On February 25th around 35 U3A members and guests came to Lions Village to hear Dr Angus Frith speak about Native Title.
Dr Frith, a barrister since 1999, has practised largely in native title law, working in the field of Indigenous land rights and native title. He has worked with Aboriginal communities across Australia regarding the recognition, enforcement and governance of their land rights and teaches at Melbourne University.
Dr Frith talked to us about the concept of Indigenous connection to country which underpins the continuing existence of Native Title Law. Non-Indigenous people do have difficulty, he explained, in understanding this connection to land which was never ceded at white settlement, despite the original occupation being described as “peaceful annexation.”
Dr Frith covered the history of the development of Native Title including questions of treaty. In 1992 the delivery of the Mabo decision in the High Court was ground-breaking, recognising that the doctrine of terra nullius, which imported all laws of England to a new land, did not apply.
In 1996 the Wik decision in the High Court found that the statutory pastoral leases under consideration by the court did not bestow rights of exclusive possession on the leaseholder. As a result, native title rights could co-exist.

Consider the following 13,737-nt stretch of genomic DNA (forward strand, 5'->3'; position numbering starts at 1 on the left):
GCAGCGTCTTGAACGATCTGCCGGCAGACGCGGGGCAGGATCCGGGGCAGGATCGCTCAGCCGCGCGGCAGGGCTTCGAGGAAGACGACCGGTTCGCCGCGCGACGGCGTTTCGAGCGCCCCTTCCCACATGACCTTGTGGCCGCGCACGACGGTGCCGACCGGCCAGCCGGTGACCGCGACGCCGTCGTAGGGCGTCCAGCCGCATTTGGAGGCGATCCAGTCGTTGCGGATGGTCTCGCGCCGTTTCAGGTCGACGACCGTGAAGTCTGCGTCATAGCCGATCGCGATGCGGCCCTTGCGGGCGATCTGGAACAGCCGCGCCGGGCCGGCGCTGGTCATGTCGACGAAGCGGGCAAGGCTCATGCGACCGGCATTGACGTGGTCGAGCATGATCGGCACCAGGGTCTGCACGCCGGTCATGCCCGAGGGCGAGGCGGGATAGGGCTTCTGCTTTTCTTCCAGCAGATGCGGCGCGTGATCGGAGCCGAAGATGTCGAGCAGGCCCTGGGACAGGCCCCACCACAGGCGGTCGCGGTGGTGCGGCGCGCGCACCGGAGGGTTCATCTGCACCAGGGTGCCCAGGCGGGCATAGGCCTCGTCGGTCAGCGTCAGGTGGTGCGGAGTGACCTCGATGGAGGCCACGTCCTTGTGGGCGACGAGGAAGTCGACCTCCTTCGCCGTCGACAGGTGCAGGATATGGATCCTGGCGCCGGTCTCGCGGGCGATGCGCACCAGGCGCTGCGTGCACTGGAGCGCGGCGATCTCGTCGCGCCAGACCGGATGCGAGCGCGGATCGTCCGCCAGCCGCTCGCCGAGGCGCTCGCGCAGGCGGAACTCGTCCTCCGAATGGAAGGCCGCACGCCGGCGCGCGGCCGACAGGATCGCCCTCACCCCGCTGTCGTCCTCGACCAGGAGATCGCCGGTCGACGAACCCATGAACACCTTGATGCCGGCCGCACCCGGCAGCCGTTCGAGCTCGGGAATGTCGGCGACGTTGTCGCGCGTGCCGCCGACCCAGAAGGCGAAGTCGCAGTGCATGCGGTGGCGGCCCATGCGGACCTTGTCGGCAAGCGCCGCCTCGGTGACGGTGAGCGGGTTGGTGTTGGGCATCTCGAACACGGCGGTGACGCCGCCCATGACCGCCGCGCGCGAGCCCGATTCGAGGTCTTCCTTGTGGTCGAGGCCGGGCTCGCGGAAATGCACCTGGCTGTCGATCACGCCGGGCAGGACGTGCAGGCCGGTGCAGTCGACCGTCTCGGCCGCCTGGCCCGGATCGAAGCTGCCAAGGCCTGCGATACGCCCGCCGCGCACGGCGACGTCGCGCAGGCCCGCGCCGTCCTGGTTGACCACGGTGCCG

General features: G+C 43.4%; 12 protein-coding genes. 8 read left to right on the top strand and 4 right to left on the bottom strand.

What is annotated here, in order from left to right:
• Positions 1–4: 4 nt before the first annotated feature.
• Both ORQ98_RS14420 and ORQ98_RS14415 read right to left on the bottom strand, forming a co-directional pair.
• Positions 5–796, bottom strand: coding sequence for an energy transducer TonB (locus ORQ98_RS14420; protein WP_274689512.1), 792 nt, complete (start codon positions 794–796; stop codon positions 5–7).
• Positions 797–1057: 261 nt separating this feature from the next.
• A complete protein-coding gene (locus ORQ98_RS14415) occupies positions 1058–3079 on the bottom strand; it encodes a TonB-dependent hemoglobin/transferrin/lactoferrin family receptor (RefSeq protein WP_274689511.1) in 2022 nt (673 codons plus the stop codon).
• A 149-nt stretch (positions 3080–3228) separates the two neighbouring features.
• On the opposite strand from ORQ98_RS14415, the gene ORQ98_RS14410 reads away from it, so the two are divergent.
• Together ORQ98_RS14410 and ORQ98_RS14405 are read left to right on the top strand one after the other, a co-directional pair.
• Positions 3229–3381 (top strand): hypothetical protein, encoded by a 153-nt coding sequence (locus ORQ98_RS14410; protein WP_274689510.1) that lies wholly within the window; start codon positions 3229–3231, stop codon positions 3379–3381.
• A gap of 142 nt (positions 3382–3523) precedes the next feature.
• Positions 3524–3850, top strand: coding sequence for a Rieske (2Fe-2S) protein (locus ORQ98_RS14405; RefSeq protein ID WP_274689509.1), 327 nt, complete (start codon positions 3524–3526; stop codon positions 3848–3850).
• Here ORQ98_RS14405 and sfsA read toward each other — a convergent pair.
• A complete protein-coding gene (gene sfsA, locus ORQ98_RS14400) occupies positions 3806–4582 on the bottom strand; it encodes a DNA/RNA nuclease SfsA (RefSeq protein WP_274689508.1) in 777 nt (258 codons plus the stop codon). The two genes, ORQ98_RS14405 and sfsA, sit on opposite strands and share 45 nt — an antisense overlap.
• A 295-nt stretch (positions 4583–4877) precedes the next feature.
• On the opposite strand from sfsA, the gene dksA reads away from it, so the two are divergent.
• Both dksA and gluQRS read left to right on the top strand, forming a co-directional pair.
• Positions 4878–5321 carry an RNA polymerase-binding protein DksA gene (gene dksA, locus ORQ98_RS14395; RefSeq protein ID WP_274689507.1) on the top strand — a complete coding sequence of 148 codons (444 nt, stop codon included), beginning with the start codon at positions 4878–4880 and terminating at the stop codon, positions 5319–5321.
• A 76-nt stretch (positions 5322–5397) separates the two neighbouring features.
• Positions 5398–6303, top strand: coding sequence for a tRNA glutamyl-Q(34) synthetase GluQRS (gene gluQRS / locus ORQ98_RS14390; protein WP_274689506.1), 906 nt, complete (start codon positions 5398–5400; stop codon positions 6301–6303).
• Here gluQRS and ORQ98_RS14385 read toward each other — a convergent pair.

Dr Frith also talked about developments in a treaty between Indigenous and non-Indigenous Australians against the background of treaties already developed in the US, Canada and New Zealand.
The State of Victoria currently appears to be the most advanced along the Treaty road in Australia with a 33 member First peoples’ Assembly elected just last year.
In fact Jordan Edwards, a Wathaurong man, is a member of that Assembly and will be the Guest Speaker at the forthcoming U3A SurfCoast AGM on March 19th. Dr Frith’s address provoked a myriad of questions from the audience. He also happens to be the son-in-law of U3A member Pauline Edwards.